Myrtle Hill

Historic Cemetery

Pick a name that you associate with Rome - Berry, Shorter, Barron, Harbin, Mitchell, and you will find important members of those families who have been laid to rest in the historic Myrtle Hill Cemetery. And that doesn't include the resting place of First Lady Ellen Axson Wilson, one of the most visited graves in the entire cemetery.

One of the seven hills of Rome, Myrtle Hill has been around since the first Native Americans arrived in what we now call Rome. The knoll which overlooks Rome became a cemetery in 1857. The permanent resting place for more than 20,000, Myrtle Hill Cemetery is one of the community’s leading tourist attractions.
While the Wilson site may be the most visited grave in Myrtle Hill, the Von Gammon site is also popular during cemetery tours. Gammon died from injuries sustained in a football at the University of Georgia in October of 1897, prompting the state legislature to ban football. His mother, Rosalind Gammon, penned a letter to Governor William Atkinson urging him to veto the legislation, and you know the rest of that story.
In front of the cemetery lies a plaza that pays homage to veterans and is the host site for America’s Tomb of the Known Soldier, World War I Private Charles Graves. His mother objected to his burial at the Arlington National Cemetery. He was brought home to Rome and laid to rest in the Antioch Church Cemetery in April 1922.
Following his mother’s death, Graves’s body was relocated to Myrtle Hill, and he was finally formally recognized as America’s Known Soldier. Rome’s largest Veteran’s Day celebration each November 11 is held at the plaza.
The plaza was improved in 2000, two years after the founding of the Myrtle Hill/Oak Hill Memorial Association. Longtime cemetery historian Anne Culpepper calls the group the “Pink Ladies” of the cemetery. They raise funds by selling bricks and benches to renovate the plaza completely. The association seeks solely to protect and preserve the cemetery.
The plaza at the base of the cemetery is surrounded on South Broad Street and Myrtle Street by 34 giant magnolia trees to honor the 34 Rome and Floyd County veterans who died in service during World War I.
Another grave that involved a re-burial can be found higher on the hill. Charles B. Norton. who was killed at the First Battle of Manassas (Bull Run, if you’re from the North), was re-interred in Myrtle Hill years after the Civil War. His grave is not a part of the huge Civil War section of the cemetery, located just to the left of the main entrance.
Two of Rome’s founders, Col. Daniel Mitchell and Col. Zachariah Hargrove, are laid to rest near one another close to the peak of Myrtle Hill.
Congressman Augustus Wright, who served with Abraham Lincoln in the years leading up to the war, is also buried in Myrtle Hill. Col. Alfred Shorter, of Shorter University fame, was buried in the cemetery. Lt. Walton Shanklin and W.J. Attaway, both killed in WWI, for whom Rome’s largest American Legion Post is named, are each buried in the cemetery,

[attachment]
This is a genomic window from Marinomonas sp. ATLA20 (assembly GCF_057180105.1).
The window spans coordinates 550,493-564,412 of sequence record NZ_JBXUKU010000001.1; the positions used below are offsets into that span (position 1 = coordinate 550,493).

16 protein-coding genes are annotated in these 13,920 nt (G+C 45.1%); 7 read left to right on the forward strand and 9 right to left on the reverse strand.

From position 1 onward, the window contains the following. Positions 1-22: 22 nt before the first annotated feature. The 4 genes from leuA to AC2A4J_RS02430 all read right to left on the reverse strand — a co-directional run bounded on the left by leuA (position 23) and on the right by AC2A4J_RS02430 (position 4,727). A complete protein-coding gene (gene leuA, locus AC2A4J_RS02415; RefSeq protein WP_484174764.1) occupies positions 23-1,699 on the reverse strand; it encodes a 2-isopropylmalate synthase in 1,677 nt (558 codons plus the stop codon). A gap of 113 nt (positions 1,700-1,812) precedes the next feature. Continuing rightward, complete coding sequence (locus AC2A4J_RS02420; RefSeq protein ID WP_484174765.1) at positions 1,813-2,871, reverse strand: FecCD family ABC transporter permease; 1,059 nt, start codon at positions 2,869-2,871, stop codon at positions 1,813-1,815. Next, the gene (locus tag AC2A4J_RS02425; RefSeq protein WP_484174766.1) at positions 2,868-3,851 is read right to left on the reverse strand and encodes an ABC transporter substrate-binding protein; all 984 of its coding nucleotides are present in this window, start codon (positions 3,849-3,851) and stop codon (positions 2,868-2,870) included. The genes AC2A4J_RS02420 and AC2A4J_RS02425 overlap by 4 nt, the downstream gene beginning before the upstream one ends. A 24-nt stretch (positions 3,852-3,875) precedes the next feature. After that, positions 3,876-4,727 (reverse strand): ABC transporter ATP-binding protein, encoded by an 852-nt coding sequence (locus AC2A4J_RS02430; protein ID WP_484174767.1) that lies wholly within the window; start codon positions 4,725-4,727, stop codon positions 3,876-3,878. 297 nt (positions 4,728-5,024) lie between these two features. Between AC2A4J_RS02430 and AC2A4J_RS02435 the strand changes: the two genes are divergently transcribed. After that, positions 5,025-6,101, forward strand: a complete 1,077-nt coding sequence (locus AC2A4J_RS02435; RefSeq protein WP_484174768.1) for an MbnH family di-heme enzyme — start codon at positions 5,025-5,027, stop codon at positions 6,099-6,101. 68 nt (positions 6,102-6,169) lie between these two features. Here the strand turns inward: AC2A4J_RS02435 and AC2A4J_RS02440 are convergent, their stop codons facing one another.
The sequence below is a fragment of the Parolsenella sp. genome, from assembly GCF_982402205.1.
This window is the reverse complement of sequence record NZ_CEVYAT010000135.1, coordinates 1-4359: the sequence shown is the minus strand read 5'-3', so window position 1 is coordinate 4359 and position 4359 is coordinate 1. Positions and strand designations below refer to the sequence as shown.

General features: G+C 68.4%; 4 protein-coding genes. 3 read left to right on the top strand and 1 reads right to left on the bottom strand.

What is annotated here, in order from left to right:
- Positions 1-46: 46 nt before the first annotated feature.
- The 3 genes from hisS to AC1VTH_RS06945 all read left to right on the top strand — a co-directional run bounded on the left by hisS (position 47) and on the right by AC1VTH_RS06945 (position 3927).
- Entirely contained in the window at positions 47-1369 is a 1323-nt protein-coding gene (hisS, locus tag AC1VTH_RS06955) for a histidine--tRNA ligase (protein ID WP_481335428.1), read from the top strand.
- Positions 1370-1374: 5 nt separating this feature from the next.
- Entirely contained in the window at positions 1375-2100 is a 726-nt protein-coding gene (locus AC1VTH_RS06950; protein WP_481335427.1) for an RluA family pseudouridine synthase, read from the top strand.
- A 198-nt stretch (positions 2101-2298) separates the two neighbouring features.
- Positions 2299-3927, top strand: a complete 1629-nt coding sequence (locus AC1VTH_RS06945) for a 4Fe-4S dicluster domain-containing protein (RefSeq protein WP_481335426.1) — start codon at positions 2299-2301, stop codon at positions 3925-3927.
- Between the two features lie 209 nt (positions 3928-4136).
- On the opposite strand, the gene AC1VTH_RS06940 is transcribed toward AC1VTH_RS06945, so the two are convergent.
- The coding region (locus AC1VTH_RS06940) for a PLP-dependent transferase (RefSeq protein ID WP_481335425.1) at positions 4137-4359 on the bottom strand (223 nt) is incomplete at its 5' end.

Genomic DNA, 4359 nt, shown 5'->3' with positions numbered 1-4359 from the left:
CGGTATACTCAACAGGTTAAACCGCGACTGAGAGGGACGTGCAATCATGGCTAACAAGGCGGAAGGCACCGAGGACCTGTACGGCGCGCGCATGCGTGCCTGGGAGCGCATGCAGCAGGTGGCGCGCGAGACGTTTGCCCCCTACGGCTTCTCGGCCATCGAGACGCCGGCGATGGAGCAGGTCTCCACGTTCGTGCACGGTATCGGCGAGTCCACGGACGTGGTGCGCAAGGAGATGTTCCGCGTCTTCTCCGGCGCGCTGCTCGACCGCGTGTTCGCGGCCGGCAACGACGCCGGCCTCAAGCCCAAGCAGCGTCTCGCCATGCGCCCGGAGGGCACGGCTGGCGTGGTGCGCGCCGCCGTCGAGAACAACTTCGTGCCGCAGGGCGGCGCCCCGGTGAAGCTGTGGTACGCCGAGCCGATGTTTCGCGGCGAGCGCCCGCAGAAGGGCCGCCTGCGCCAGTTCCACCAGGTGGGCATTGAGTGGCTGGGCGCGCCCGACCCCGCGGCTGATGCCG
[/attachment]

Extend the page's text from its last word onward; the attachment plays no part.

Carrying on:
A mausoleum was added in 2012 to accommodate the many Romans who wanted to be laid to rest in Myrtle Hill; however, grave sites in the cemetery were essentially sold out.
Another addition to the cemetery is a meditation garden designed by John Paul Schulz, which opened in 2016. The garden is accented by a 150-year-old wrought iron fence donated by Leeta and Michael McDougald. The cemetery, originally laid out by Cunningham Pennington (think Pennington Avenue), was conceived as a garden cemetery so members of the Myrtle Hill-Oak Hill Memorial Association felt it only proper to have a spot where people visiting the cemetery could rest in a place of quiet and beauty.
An app is available to help visitors locate specific grave sites and features of the cemetery. Just search Myrtle Hill Cemetery in the Apple App Store or Google Play.
Culpepper quickly points out that no tax dollars are used to fund the enhancements and repairs to preserve the historical integrity of the old cemetery. Since it was founded, the Myrtle Hill-Oak Hill Memorial Association has also raised funds to replace the entrance gates at the cemetery and renovated the Sexton’s house, which houses the offices of the cemetery director.
The newest addition to the cemetery is the Angel in the Oak, a sculpture by Jeremy Smith carved into what was believed to be one of the oldest trees in the cemetery.
More recently, historic preservation staff in the Rome- Floyd Planning office have undertaken a project to locate and identify as many gravesites as possible in the African American section of the cemetery near the intersection of Myrtle Street and Pennington Avenue. The Mary T. Banks grave is considered among the important sites in that section. She taught in the local schools for 44 years before retiring in 1952.
Each fall, the association hosts “Where Romans Rest” tours of the cemetery during October, with tour leaders dressed in period wear.